Sunday, January 29, 2012

Now German implants spark cancer fears for 20,000 British women

One of the country’s top private hospital chains has warned surgeons not to use a second type of breast implant because of fears it could be linked to cancer.

Following the scandal over faulty PIP implants, a senior manager at Nuffield Health has written to doctors advising them not to offer patients a product called Silimed and to quarantine existing stocks. The Silimed implants, which may already have been fitted in as many as 20,000 women in the UK, have a coating which previous studies have found could release a cancer-causing toxin into the body over a number of years.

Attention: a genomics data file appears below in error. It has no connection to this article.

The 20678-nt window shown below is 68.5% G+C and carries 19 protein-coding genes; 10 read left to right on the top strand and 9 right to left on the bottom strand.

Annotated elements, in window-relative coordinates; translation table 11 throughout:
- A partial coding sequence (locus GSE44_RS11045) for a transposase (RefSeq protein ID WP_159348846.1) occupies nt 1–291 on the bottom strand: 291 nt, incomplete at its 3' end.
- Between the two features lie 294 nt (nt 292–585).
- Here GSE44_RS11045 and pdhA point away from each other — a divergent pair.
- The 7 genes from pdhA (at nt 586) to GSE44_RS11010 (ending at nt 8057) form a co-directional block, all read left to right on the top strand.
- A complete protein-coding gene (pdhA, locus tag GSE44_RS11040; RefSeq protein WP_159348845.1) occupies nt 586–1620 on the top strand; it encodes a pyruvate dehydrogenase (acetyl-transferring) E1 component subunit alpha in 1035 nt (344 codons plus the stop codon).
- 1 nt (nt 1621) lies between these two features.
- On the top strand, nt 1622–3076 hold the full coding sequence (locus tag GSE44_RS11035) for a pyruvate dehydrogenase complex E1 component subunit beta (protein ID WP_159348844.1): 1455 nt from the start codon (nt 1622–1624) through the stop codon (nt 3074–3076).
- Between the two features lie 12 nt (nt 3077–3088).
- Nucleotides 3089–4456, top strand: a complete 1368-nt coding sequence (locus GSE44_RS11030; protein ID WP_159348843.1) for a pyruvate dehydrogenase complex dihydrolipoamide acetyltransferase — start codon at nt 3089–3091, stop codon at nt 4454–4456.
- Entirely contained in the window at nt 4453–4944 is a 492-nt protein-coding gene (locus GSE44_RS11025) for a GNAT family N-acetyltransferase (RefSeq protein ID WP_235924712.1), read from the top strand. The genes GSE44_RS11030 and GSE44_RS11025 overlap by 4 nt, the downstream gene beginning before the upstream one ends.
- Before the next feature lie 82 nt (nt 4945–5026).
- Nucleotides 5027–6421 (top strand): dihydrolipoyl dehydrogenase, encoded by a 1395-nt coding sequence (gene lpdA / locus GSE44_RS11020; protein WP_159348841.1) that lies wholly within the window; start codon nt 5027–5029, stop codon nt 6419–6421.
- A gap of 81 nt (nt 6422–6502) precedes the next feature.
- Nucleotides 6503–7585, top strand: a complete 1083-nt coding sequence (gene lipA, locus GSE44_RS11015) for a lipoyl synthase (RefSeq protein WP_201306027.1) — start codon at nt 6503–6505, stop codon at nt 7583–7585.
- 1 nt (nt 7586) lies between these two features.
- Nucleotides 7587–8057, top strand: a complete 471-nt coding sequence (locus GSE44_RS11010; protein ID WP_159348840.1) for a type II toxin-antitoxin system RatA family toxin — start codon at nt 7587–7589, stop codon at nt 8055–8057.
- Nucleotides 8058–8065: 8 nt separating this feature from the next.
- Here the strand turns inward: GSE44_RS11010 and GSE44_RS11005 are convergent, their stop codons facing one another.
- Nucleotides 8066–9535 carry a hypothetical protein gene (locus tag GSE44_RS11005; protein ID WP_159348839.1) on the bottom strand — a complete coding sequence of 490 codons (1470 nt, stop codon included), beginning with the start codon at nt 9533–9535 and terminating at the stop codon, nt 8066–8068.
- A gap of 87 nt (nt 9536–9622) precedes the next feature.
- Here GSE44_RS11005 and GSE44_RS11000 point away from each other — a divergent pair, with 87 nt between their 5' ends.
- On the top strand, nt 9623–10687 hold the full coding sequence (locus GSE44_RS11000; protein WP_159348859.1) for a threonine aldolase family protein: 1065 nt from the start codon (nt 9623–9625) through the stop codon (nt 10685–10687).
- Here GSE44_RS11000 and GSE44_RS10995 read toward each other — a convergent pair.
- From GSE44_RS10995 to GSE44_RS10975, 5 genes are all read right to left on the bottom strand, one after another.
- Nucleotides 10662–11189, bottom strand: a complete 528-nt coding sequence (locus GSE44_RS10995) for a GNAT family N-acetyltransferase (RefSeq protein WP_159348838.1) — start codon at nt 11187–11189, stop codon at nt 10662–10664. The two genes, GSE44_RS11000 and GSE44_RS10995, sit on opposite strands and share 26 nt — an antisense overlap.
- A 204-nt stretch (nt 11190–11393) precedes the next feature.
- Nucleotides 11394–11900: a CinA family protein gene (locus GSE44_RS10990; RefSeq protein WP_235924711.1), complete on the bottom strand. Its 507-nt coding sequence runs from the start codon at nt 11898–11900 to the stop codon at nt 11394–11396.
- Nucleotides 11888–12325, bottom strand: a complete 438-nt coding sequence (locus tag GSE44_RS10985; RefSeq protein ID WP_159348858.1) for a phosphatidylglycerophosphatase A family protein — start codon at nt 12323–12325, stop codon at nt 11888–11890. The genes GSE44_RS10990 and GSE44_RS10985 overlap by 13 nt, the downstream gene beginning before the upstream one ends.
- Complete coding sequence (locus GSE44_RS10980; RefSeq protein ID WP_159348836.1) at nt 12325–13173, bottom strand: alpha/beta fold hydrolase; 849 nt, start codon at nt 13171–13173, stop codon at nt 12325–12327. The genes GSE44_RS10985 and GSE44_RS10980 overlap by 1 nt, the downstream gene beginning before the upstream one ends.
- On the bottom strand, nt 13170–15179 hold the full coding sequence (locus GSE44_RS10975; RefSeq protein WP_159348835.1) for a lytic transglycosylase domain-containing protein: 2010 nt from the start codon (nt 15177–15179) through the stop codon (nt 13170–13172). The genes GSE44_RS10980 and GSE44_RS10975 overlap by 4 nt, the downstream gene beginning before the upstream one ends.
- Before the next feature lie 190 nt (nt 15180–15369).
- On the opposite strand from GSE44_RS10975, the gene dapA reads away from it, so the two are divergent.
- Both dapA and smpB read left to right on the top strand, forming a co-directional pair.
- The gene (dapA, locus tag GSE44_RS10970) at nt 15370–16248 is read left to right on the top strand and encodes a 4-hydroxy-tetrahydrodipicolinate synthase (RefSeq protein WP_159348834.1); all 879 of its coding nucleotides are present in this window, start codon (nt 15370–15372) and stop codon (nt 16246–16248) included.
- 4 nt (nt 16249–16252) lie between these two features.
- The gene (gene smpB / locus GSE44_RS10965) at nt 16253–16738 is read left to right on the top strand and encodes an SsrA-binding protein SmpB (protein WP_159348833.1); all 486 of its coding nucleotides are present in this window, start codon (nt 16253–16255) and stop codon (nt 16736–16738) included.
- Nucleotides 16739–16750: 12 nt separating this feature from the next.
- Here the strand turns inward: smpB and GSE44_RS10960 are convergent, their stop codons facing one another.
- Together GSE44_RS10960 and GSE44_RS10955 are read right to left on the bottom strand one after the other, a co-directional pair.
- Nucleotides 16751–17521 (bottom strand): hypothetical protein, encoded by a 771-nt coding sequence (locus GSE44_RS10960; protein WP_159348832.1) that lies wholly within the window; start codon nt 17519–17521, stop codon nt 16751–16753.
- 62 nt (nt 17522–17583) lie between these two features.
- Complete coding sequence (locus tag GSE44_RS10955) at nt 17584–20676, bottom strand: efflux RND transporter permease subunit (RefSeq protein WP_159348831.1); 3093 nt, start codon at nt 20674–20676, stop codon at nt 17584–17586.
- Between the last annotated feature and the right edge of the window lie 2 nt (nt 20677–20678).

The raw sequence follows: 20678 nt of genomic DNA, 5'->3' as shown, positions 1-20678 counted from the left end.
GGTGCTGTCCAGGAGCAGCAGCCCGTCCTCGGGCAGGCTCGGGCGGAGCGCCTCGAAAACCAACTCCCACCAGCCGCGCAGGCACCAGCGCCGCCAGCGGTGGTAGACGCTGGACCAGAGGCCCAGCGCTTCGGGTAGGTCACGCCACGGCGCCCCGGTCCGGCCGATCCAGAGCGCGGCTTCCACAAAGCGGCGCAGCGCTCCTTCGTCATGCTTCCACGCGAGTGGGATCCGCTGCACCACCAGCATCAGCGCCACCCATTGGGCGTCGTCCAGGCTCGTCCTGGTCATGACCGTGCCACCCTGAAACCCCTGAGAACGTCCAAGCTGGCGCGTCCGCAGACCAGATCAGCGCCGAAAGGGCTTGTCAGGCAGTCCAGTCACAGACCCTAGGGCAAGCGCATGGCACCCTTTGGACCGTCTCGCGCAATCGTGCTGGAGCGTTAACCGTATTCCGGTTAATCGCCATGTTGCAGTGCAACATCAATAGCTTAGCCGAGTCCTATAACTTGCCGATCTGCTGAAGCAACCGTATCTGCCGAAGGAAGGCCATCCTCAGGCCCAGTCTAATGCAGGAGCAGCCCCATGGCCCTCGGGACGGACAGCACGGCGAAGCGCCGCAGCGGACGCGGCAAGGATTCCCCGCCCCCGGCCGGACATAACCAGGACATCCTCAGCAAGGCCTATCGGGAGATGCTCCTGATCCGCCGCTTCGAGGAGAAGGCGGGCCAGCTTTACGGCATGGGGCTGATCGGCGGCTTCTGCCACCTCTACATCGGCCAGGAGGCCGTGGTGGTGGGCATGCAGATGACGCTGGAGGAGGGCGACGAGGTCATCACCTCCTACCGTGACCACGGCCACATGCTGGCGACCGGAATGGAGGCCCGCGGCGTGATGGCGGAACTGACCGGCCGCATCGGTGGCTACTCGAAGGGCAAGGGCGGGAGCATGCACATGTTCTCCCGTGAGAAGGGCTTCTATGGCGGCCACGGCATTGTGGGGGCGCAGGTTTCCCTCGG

Although the risk was considered extremely small, a similar product with the same coating was withdrawn in 1991. The British regulator, the Medicines and Healthcare Products Regulatory Agency (MHRA), advised surgeons at the time that it should not be used.

But it was relaunched in 2004 and sold in the UK after being awarded a crucial CE mark – which indicates it meets European quality standards – by German regulators.

Another German body awarded the quality mark to PIP implants which were later found to contain industrial silicon intended for use in mattresses.

Victims of the PIP scandal staged a protest calling for fair treatment in London earlier this month.

European free trade regulations mean that once a product has been given a CE mark, it can be sold throughout Europe. Read More